Intranets such as Honey distribute company content through a newsfeed as well as personalized notifications. This makes it easy for employees to tune into the topics they care about. They integrate with tools like Slack, email, Google Drive, and Dropbox, becoming the entry point for employees to find the most helpful resources across the organization.

Honey

Source: Honey

<<Learn more about how a Honey intranet helps your people communicate better at work. Download our Intranet Scorecard Template >>

Giving your team an interactive home base, a social intranet allows for context that the static pages of traditional intranets and wikis lack. Take company announcements and newsletters, for example. In the past, they have typically been sent like bulletins to employees. The employee reads it (or not) and carries on with work, maybe making a comment to the coworker sitting close by. With social intranet technology, announcements and internal publications become dynamic conversations, including rich media like video recordings, podcasts, and gifs that business leaders can use to create a dialogue and engage their staff. As an added bonus, it also creates a historical archive that becomes especially valuable for future hires who would have missed out on those emails entirely.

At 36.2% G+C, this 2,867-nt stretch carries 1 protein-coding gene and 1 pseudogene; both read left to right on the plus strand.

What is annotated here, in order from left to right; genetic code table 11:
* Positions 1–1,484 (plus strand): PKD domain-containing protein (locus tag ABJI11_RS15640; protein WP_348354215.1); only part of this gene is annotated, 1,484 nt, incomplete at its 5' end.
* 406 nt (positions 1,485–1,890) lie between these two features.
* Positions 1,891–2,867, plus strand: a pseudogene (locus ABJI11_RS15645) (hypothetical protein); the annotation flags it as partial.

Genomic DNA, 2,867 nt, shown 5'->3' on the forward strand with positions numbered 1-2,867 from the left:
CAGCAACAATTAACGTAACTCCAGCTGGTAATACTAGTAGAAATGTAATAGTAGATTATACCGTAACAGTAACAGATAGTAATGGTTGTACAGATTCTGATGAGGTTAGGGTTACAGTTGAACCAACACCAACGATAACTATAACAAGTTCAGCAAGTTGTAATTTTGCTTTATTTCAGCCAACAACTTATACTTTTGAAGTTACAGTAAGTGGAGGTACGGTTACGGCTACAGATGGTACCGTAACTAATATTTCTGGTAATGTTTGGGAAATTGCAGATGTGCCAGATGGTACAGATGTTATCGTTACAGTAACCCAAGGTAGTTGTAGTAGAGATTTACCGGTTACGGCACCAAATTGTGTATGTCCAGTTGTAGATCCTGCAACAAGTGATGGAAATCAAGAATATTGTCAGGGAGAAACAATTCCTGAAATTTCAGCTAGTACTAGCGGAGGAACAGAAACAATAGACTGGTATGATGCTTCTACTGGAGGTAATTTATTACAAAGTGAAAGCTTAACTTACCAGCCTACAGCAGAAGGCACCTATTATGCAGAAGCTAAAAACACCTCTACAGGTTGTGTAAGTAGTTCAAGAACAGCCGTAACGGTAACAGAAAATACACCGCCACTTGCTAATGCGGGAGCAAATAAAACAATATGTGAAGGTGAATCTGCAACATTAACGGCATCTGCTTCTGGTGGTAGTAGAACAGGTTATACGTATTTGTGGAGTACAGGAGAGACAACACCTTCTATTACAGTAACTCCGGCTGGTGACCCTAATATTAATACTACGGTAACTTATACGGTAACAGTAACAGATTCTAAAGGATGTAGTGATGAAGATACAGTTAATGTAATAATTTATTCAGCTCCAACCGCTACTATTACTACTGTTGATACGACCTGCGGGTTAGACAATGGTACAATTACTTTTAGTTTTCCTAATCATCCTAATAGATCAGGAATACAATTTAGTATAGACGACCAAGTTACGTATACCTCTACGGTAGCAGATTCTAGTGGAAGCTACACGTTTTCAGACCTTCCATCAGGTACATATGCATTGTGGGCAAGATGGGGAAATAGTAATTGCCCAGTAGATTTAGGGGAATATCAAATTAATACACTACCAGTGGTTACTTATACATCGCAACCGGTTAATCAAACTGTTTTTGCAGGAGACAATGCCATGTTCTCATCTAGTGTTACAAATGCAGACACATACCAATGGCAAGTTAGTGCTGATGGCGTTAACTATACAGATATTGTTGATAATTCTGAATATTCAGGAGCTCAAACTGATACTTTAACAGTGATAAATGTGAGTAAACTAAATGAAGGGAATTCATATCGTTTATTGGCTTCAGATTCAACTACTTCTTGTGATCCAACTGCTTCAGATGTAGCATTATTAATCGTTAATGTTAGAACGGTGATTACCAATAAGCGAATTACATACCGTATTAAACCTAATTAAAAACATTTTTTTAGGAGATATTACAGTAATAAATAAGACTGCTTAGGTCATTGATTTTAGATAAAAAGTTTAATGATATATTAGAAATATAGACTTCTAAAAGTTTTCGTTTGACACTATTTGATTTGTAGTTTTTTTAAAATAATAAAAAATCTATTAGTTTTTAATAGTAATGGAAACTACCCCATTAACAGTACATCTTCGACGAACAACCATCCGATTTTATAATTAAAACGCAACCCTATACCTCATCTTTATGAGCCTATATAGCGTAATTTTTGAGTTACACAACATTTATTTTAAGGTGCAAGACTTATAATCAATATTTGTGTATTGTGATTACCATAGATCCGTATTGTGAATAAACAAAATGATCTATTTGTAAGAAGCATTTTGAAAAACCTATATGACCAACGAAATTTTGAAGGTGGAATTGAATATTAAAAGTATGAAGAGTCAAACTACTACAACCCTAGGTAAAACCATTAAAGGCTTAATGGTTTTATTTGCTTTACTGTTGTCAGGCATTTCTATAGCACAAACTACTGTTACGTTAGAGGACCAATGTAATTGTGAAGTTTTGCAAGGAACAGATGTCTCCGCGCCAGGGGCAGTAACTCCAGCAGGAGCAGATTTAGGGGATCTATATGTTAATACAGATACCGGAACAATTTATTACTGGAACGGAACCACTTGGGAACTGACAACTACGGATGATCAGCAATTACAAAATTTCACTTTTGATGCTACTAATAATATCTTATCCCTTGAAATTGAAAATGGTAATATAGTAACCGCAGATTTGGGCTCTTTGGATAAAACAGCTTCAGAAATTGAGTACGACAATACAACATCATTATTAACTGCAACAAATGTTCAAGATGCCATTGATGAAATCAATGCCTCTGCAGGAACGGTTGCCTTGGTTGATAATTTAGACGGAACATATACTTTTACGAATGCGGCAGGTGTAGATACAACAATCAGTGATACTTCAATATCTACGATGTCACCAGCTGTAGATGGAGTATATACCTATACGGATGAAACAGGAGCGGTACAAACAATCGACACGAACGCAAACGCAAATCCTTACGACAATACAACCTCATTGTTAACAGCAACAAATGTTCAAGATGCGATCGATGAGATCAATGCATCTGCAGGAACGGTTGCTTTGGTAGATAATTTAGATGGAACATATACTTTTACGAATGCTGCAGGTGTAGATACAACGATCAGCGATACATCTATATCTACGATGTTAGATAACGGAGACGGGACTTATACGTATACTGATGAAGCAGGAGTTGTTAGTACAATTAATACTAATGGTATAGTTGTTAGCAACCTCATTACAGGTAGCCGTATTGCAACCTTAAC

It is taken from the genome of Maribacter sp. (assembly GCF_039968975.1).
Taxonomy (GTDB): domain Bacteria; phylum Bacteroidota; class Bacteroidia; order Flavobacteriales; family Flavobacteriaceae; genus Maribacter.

Social intranet technology is inherently people-centered, which helps build engagement at work by fulfilling the crucial need to connect and belong. But before you can engage your employees, you have to hire them. Staff onboarding technology can help with that.

3. Staff onboarding sequences